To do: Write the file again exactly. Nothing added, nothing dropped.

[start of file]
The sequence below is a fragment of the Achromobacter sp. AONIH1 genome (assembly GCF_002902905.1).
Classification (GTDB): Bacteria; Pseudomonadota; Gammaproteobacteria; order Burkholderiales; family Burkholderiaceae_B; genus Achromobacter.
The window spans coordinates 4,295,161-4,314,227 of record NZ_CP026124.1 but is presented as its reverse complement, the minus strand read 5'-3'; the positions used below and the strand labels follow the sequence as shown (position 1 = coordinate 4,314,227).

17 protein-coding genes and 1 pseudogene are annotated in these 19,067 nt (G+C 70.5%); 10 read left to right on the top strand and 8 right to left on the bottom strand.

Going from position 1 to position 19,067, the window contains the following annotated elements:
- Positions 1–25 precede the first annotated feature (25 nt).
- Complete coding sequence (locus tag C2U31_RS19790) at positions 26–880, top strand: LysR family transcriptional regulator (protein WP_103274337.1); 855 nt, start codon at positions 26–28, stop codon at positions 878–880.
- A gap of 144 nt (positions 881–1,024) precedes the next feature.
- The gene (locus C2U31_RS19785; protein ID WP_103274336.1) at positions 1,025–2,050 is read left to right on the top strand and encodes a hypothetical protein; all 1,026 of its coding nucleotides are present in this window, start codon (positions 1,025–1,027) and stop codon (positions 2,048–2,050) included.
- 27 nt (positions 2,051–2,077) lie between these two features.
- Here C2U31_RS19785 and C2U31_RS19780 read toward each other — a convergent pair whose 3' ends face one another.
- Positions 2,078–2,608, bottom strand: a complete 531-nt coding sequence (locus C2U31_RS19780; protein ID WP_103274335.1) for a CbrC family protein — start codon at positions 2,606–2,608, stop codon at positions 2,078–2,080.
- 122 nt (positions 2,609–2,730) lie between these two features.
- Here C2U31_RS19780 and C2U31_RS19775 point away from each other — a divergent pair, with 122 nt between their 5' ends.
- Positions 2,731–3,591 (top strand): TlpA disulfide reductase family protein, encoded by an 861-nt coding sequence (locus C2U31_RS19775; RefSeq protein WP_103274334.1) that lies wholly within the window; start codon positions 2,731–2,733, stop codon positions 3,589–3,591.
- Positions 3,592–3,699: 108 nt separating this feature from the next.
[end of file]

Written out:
The sequence below is a fragment of the Achromobacter sp. AONIH1 genome (assembly GCF_002902905.1).
Classification (GTDB): Bacteria; Pseudomonadota; Gammaproteobacteria; order Burkholderiales; family Burkholderiaceae_B; genus Achromobacter.
The window spans coordinates 4,295,161-4,314,227 of record NZ_CP026124.1 but is presented as its reverse complement, the minus strand read 5'-3'; the positions used below and the strand labels follow the sequence as shown (position 1 = coordinate 4,314,227).

17 protein-coding genes and 1 pseudogene are annotated in these 19,067 nt (G+C 70.5%); 10 read left to right on the top strand and 8 right to left on the bottom strand.

Going from position 1 to position 19,067, the window contains the following annotated elements:
- Positions 1–25 precede the first annotated feature (25 nt).
- Complete coding sequence (locus tag C2U31_RS19790) at positions 26–880, top strand: LysR family transcriptional regulator (protein WP_103274337.1); 855 nt, start codon at positions 26–28, stop codon at positions 878–880.
- A gap of 144 nt (positions 881–1,024) precedes the next feature.
- The gene (locus C2U31_RS19785; protein ID WP_103274336.1) at positions 1,025–2,050 is read left to right on the top strand and encodes a hypothetical protein; all 1,026 of its coding nucleotides are present in this window, start codon (positions 1,025–1,027) and stop codon (positions 2,048–2,050) included.
- 27 nt (positions 2,051–2,077) lie between these two features.
- Here C2U31_RS19785 and C2U31_RS19780 read toward each other — a convergent pair whose 3' ends face one another.
- Positions 2,078–2,608, bottom strand: a complete 531-nt coding sequence (locus C2U31_RS19780; protein ID WP_103274335.1) for a CbrC family protein — start codon at positions 2,606–2,608, stop codon at positions 2,078–2,080.
- 122 nt (positions 2,609–2,730) lie between these two features.
- Here C2U31_RS19780 and C2U31_RS19775 point away from each other — a divergent pair, with 122 nt between their 5' ends.
- Positions 2,731–3,591 (top strand): TlpA disulfide reductase family protein, encoded by an 861-nt coding sequence (locus C2U31_RS19775; RefSeq protein WP_103274334.1) that lies wholly within the window; start codon positions 2,731–2,733, stop codon positions 3,589–3,591.
- Positions 3,592–3,699: 108 nt separating this feature from the next.